Govt, employers, workers to fund unemployment insurance scheme in Bahain


The government and the employers will also contribute one per cent each. Military personnel and MPs have been excluded.



The scheme, drawn up with the help of the International Labour Organisation, aims to raise BD30-40 million a year to help the unemployed find a footing in the labour market as well as those laid off following the closure of their companies and are awaiting their dues.



According to government statistics, the unemployment rate is below four per cent, with around 20,000 jobless citizens. There are about half a million people working in Bahrain, including 200,000 Bahrainis.


“About BD15 million is required to fund 20,000 unemployed a year,” an official said.



The scheme follows hard on the heels of the recently- approved directive to companies to contribute 18 per cent a month to the General Organisation of Social Insurance which will manage the fund in collaboration with the Ministry of Labour.



However, the deduction has become a cause for concern with the employed and small and medium businesses worrying about ‘its impact’ on them and diluting its “expected benefits.”



Economist at the Bahrain Chamber of Commerce and Industry, Dr Hussein Al Mahdi, the burden would be substantial on private and public sector workers as well as the self-employed proprietors of small and medium entities which comprise more than 80 per cent of total businesses.



“The move is good but ill- timed. Any plan that addresses labour market problems is welcome, but the unemployment fund will be a burden on workers and the business community already reeling under the onslaught of spiralling prices,” he said.



“Deduction akin to an unladderised income tax at this stage of the business cycle when prices of perishable commodities, consumer goods, and residential units are an all-time high, would add to the burden on workers, especially those earning less than the minimum wage.”



More than three quarters of the commercial activities rest in the hands of small and medium enterprises, many of whom cannot afford to pay a significant chunk of their operating revenues towards the unemployment insurance scheme. If they are forced to do, then it will stunt their growth and profit projections,” he said.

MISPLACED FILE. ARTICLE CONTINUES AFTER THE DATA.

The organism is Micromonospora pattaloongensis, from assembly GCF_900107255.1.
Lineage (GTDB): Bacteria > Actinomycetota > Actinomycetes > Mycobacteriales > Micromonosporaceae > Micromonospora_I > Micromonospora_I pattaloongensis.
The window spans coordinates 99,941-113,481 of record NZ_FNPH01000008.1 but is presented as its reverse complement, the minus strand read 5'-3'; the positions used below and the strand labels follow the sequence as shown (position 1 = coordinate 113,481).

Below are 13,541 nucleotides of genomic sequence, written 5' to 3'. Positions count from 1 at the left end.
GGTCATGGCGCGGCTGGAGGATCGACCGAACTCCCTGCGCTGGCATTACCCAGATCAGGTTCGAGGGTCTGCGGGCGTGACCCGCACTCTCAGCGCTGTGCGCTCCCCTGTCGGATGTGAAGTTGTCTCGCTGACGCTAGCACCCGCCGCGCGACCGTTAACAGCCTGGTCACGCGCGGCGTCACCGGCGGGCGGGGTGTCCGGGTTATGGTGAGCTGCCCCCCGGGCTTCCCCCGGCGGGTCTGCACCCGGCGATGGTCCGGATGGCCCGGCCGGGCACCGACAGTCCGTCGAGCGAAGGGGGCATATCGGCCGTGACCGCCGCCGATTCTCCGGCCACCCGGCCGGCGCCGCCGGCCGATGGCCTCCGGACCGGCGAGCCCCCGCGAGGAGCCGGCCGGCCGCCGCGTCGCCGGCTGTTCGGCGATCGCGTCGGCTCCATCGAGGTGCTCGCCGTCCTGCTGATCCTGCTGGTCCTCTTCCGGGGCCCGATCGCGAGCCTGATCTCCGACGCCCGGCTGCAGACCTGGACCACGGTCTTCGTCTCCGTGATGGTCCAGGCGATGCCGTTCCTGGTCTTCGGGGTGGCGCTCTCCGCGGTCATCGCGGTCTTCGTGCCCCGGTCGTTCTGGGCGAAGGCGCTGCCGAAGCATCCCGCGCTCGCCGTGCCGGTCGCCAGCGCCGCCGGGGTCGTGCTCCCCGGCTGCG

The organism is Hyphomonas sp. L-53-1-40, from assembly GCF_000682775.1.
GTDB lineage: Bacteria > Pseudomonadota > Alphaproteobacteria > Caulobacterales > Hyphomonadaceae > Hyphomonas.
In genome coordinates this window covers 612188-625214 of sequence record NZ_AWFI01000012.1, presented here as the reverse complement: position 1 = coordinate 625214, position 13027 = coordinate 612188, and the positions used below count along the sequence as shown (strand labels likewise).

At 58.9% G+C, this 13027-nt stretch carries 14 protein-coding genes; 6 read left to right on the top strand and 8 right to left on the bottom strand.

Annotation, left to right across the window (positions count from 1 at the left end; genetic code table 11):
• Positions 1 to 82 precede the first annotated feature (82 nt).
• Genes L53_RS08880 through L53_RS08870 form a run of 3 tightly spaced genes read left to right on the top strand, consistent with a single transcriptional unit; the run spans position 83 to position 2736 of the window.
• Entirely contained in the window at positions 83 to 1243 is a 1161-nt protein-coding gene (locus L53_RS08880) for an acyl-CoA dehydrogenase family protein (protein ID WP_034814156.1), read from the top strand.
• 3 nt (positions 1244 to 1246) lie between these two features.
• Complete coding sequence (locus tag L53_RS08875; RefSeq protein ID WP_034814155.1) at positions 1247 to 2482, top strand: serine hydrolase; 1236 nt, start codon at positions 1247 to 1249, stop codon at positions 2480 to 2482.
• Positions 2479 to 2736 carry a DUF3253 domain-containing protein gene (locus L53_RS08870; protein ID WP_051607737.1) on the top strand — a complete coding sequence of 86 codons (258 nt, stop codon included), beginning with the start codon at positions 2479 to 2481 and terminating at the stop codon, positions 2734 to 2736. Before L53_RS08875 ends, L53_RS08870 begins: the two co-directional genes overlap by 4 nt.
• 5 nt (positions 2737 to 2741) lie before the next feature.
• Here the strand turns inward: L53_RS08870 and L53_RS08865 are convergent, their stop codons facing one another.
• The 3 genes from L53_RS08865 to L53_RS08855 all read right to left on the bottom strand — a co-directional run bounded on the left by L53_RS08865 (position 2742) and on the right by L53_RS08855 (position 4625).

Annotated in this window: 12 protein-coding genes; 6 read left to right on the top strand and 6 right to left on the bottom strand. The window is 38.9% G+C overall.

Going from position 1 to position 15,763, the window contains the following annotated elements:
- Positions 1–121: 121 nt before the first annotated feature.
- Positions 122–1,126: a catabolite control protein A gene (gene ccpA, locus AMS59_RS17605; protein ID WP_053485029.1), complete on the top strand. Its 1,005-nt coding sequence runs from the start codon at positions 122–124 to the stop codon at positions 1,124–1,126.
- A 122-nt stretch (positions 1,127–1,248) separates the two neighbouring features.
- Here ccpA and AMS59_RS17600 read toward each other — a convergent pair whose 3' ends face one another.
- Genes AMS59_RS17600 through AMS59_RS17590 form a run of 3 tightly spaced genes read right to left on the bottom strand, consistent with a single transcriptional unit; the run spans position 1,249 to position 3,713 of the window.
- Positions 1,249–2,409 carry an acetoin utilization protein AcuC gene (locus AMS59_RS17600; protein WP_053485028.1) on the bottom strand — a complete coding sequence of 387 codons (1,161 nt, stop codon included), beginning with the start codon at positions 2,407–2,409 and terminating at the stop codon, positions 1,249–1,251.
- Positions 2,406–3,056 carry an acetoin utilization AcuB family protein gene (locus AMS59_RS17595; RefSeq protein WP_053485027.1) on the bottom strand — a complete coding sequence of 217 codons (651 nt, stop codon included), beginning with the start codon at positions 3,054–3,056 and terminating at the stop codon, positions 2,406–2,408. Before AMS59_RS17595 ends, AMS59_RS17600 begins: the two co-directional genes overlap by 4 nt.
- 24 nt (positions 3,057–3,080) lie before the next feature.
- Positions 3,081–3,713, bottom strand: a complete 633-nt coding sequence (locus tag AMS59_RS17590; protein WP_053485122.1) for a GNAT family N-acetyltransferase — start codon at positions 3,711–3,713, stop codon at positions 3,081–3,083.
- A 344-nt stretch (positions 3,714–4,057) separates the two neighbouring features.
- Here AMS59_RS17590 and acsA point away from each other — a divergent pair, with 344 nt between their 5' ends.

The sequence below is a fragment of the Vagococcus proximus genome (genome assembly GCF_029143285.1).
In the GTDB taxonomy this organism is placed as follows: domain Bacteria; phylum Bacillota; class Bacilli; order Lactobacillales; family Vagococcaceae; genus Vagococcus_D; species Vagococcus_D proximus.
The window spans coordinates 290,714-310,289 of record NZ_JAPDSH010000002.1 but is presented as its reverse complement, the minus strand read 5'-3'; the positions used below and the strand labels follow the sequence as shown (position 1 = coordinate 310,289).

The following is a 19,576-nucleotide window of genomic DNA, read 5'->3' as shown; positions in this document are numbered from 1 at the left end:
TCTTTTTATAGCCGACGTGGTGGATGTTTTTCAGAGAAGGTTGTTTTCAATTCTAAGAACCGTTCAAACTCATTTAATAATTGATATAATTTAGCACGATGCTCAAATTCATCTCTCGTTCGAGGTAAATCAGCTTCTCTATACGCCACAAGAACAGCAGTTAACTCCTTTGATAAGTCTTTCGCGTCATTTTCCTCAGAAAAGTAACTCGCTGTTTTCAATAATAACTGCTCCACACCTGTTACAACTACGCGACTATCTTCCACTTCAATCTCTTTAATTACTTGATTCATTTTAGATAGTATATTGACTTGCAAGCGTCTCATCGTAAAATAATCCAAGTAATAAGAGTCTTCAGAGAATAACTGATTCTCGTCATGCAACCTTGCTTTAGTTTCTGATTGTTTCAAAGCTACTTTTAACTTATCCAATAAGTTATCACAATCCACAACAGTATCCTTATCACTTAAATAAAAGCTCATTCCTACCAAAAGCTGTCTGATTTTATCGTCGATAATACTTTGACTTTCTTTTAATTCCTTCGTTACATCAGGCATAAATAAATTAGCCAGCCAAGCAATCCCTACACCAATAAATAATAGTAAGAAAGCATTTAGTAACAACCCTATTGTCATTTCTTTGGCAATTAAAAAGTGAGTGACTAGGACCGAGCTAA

The Government, which a surplus of BD300 million courtesy of the steep 44 per cent increase in oil revenue because of the increase in its prices “could ease the pressure on workers and businesses by contribution to the fund for the next several years,” Dr Al Mahdi said.



The estimated BD35-40 million to be raised through the unemployment insurance scheme is minuscule in comparison. And a law can be enacted in better times, he said.



Khalifa Najem, director of financial institutions at the Bahrain Islamic Bank and member of the Bankers Union, says the scheme would not guarantee a drop in the unemployment rate.



“Paying job seekers and unemployed undergraduates doles ranging between BD150 and BD500 – the maximum being way beyond the minimum wage – will quell their incentive to secure jobs despite the six-month deadline for the allowance.”



This possibility, he said, along with the absence of a sound regulatory framework and an independent body to monitor the scheme, would leave the gates wide open for loopholes and irregularities.


“The end result will be an unchanged status of the unemployed unless the drawbacks are adequately addressed.”



An estimated 10,000 Bahrainis are unemployed and as many roll out of universities and schools annually. Besides, at least 45,000 free visa workers await livelihood, says Ahmed Sultani of the Bahrain Jobseekers Forum.



He said the government should have taken all segments of Bahraini mainstream into confidence before finalising the plan. “We were not involved in the process,” he added tersely.


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